We cannot provide a conventional answer because science does not progress with assertions that are not justified by scientifically validated questions and reflections; and this is actually the reason why we will try to give voice to some thoughts, perplexities and doubts expressed on some basic topics brought into discussion in some scientific articles.
One of these fundamental topics is 'Craniofacial Biology'.
Let's start with a well-known study by Townsend and Brook:
in this work the authors question the status quo of both fundamental and applied research in 'Craniofacial Biology' to extract clinical considerations and implications. One topic they covered was the "Interdisciplinary Approach", in which Geoffrey Sperber and his son Steven saw the strength of the exponential progress of 'Craniofacial Biology' in technological innovations such as gene sequencing, CT scanning, MRI imaging, scanning laser, image analysis, ultrasonography and spectroscopy..........
Chapter 4: The logic of probabilistic language
Dental context ?
Every scientific idea (whether in medicine, architecture, engineering, chemistry, or any other subject), when put into practice, is subject to small errors and uncertainties. Mathematics - through probability theory and statistical inference - helps to precisely control and thereby contain these uncertainties. It always has to be considered that in all practical cases "the outcomes also depend on many other factors external to the theory", whether they be initial and environmental conditions, experimental errors, or something else.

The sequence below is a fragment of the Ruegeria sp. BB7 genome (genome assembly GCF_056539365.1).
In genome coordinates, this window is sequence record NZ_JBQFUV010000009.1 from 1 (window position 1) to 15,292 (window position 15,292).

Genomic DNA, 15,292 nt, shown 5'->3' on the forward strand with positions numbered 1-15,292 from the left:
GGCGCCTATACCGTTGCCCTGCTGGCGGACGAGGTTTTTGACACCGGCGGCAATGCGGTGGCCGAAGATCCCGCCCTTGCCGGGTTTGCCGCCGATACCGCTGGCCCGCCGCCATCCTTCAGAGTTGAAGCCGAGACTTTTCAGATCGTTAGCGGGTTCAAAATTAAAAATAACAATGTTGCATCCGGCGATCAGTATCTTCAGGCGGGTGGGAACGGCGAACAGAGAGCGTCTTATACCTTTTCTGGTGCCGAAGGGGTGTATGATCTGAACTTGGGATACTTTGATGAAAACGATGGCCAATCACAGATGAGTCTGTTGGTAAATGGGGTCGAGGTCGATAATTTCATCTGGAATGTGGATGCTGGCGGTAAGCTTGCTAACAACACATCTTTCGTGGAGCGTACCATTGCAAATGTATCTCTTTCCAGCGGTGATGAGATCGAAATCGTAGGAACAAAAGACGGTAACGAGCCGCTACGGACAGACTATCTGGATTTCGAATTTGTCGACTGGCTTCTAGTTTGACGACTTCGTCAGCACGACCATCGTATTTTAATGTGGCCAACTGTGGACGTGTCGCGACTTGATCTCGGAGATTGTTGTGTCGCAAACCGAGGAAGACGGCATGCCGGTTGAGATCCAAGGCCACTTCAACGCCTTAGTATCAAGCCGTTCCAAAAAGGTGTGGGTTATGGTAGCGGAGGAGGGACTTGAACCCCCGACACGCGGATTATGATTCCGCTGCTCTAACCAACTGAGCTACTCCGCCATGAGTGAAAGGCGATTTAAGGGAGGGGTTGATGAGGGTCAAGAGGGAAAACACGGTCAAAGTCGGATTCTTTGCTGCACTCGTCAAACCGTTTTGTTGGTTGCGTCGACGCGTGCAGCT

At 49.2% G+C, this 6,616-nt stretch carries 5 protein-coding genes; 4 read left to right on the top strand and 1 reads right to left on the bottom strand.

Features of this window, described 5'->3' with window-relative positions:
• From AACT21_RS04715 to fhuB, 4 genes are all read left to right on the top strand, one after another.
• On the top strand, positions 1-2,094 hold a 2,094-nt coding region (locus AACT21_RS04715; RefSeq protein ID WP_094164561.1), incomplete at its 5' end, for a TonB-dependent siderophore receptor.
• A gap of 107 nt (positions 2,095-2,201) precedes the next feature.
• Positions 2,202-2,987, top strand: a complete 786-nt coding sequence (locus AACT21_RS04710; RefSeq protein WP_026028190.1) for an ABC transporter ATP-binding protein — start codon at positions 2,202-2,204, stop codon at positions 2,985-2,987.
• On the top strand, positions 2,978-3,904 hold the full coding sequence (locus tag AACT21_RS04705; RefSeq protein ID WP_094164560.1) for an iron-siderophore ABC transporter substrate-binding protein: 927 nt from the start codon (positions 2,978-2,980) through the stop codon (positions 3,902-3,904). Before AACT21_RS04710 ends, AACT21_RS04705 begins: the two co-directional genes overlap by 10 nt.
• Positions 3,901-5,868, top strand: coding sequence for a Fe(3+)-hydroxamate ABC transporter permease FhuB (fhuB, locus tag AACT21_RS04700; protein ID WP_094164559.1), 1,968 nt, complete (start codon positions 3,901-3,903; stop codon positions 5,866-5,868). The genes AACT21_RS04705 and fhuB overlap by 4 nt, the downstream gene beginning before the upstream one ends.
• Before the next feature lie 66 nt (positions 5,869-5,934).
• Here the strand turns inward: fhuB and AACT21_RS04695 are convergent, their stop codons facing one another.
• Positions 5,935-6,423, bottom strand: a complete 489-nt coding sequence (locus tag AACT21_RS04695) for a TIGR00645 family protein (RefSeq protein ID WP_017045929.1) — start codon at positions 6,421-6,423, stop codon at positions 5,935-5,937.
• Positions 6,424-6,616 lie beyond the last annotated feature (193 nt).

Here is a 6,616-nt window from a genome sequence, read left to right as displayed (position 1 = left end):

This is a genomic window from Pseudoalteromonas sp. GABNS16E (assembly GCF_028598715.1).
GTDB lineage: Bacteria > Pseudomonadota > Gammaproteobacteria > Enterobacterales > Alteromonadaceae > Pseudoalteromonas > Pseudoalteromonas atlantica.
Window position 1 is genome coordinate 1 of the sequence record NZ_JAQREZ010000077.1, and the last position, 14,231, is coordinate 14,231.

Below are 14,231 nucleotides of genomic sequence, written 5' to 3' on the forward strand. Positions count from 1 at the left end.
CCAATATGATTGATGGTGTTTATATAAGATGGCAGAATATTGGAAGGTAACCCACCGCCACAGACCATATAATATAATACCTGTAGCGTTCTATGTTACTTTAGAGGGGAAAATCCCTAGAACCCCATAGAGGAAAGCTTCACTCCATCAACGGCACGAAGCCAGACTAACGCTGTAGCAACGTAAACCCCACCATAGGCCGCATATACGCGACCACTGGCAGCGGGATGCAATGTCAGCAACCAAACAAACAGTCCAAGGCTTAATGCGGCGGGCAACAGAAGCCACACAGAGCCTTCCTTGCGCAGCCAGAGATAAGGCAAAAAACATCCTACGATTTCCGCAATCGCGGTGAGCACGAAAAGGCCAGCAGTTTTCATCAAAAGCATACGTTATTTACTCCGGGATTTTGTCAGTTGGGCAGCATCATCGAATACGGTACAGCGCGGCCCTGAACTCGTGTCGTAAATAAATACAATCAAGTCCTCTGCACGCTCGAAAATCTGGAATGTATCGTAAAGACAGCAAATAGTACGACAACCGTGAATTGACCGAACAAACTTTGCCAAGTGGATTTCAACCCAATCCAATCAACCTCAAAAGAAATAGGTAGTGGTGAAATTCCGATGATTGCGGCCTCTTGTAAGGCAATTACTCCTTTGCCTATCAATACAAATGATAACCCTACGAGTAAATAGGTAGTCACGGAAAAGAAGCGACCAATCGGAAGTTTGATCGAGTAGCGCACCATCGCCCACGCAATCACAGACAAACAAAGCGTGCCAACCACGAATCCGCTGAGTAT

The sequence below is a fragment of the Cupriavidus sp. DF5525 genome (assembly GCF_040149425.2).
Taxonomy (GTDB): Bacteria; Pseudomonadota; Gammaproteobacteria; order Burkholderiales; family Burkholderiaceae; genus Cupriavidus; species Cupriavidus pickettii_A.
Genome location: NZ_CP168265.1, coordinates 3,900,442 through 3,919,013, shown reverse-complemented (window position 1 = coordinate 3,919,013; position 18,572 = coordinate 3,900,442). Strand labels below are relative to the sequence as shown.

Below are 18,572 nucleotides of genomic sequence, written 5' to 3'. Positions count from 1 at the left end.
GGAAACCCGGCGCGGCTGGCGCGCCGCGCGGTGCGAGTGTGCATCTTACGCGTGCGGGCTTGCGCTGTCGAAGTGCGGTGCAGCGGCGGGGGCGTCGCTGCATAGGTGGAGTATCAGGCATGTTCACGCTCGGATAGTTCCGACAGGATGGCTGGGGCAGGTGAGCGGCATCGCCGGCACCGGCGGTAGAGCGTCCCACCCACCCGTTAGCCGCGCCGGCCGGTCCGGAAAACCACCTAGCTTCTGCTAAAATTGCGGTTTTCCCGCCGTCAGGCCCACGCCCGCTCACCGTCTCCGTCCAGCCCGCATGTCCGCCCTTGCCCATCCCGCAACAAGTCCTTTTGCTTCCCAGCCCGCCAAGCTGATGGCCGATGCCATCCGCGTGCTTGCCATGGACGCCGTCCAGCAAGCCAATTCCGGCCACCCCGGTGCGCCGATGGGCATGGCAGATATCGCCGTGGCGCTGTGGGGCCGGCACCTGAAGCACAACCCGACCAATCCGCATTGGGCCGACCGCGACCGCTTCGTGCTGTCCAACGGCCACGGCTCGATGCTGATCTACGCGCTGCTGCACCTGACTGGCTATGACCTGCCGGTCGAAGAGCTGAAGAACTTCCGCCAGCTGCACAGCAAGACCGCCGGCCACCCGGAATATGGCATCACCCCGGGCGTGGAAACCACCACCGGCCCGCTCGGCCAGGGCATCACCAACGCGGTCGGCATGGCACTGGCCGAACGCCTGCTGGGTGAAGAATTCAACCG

All the uncertainties about these factors make the theory–observation relationship a probabilistic one. In the medical approach, there are two types of uncertainty that weigh the most on diagnoses: subjective uncertainty and casuality.
It becomes essential, therefore, in this scenario to distinguish between these two uncertainties and to show that the concept of probability has different meanings in these two contexts.
We will try to expose these concepts by linking each crucial step to the clinical approach that has been reported in the previous chapters and in particular the approach in the dental and neurological context in contending for the primacy of the diagnosis for our dear Mary Poppins.
In science policy, it is generally recognized that science-based problem solving requires interdisciplinary research (IDR), as proposed by the EU project called Horizon 2020. In a recent study, the authors focus on the question why researchers have cognitive and epistemic difficulties in conducting IDR. It is believed that the loss of philosophical interest in the epistemology of interdisciplinary research is caused by a philosophical paradigm of science called "Physics Paradigm of Science", which prevents recognition of important IDR changes in both the philosophy of science and research.
The proposed alternative philosophical paradigm, called 'Engineering Paradigm of Science', makes alternative philosophical assumptions about aspects such as the purpose of science, the character of knowledge, the epistemic and pragmatic criteria for the acceptance of knowledge and the role of technological tools. Consequently, scientific researchers need so-called metacognitive scaffolds to assist them in the analysis and reconstruction of how 'knowledge' is constructed in different disciplines.
In interdisciplinary research, metacognitive scaffolds help interdisciplinary communication analyse and articulate how the discipline builds knowledge.......